Apart from worshipping Goddess Durga, the festival is also known for Garba, dandiya, delicious foods, and special colours. 9 days and 9 colours with every colour have a different significance.
In order to motivate people to take running as a habit and to inspire them to get into a fitness regime, Mumbai Road Runners (MRR) one of the oldest and popular running groups in Mumbai had come up with a unique concept of Navrun.
9 days, 9 colours, 9 km
Navrun is a 9-day event to celebrate Navaratri in a Runner’s way. 9 Km (or 9 workouts) for 9 days wearing 9 different colours. The motto of the event is to inspire people to brand fitness as a part of life.
You can choose any form of workout – be it running, walking, or cycling. Just commit to whatever you choose for all 9 days. To make it interesting, you can wear the colour of the day.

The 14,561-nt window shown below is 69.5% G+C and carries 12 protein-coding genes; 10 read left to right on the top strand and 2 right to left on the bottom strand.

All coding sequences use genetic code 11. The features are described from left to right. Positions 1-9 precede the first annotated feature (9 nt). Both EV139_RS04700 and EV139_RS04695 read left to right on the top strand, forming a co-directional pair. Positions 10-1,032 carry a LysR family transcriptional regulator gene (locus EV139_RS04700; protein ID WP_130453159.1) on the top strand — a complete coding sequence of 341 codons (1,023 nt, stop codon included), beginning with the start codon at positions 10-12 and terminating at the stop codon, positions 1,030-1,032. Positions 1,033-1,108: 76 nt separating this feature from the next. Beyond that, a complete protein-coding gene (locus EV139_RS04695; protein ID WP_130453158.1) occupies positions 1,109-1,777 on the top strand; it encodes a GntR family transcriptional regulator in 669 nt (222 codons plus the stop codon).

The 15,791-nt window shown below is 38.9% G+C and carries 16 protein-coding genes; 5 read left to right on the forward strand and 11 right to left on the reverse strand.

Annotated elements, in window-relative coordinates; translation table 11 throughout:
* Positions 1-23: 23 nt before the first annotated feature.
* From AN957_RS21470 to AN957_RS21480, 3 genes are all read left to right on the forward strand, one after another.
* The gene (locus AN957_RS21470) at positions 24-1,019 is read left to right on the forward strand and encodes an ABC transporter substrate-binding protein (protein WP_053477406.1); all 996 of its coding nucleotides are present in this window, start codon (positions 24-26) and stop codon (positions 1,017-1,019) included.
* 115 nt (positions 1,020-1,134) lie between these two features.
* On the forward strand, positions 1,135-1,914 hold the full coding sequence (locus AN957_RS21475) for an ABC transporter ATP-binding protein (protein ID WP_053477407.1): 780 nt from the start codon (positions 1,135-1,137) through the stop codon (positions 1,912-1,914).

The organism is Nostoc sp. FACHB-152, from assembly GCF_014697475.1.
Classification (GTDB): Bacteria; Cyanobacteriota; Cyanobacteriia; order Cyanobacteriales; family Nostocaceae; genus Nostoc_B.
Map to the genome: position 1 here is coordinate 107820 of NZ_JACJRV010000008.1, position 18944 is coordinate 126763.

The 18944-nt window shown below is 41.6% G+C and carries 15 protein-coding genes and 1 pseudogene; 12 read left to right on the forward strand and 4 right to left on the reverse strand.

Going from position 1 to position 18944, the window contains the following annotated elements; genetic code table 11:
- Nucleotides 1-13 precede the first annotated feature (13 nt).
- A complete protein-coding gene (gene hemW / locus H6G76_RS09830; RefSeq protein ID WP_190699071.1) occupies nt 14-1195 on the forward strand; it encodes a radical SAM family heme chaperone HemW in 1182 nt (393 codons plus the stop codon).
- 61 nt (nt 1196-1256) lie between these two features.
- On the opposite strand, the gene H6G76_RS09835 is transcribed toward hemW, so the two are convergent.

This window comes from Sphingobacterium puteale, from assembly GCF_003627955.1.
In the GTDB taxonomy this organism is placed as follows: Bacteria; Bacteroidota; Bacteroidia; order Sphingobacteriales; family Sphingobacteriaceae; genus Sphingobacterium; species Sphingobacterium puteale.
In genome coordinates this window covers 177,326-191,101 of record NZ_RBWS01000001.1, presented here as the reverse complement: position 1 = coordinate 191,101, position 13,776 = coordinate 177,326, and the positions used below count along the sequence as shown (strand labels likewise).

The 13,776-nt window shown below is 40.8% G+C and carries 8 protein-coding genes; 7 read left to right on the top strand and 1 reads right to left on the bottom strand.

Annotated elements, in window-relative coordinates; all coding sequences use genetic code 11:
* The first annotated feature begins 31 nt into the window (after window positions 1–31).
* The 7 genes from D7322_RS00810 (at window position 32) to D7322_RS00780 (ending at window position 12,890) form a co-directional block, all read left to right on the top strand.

Though I have been running Navrun for the past few years, however I will restrict this blog to my Navrun 2020 experience.
I celebrated Navrun by running 93 km in 9 days by wearing nine colours of Tshirt. I have been participating in the Navrun for the last 6 years and I love this concept.
The first day of Navratri belongs to Goddess Shailputri. One who grants wishes.
Color ‘Grey’: Represents neutrality and balance.
I celebrated the first day of Navratri by breaking the barrier of Half Marathon distance (21.097 km) after a gap of 7 months. COVID lockdown restricted outdoor running. Resuming the run and finishing a Half Marathon on the first day itself was an amazing experience.
People worship Maa Durga also in the form of Goddess Brahmcharini. She is pure bliss and awards happiness, peace, and prosperity. Filled with heaven and happiness, she is the way to liberation or moksha.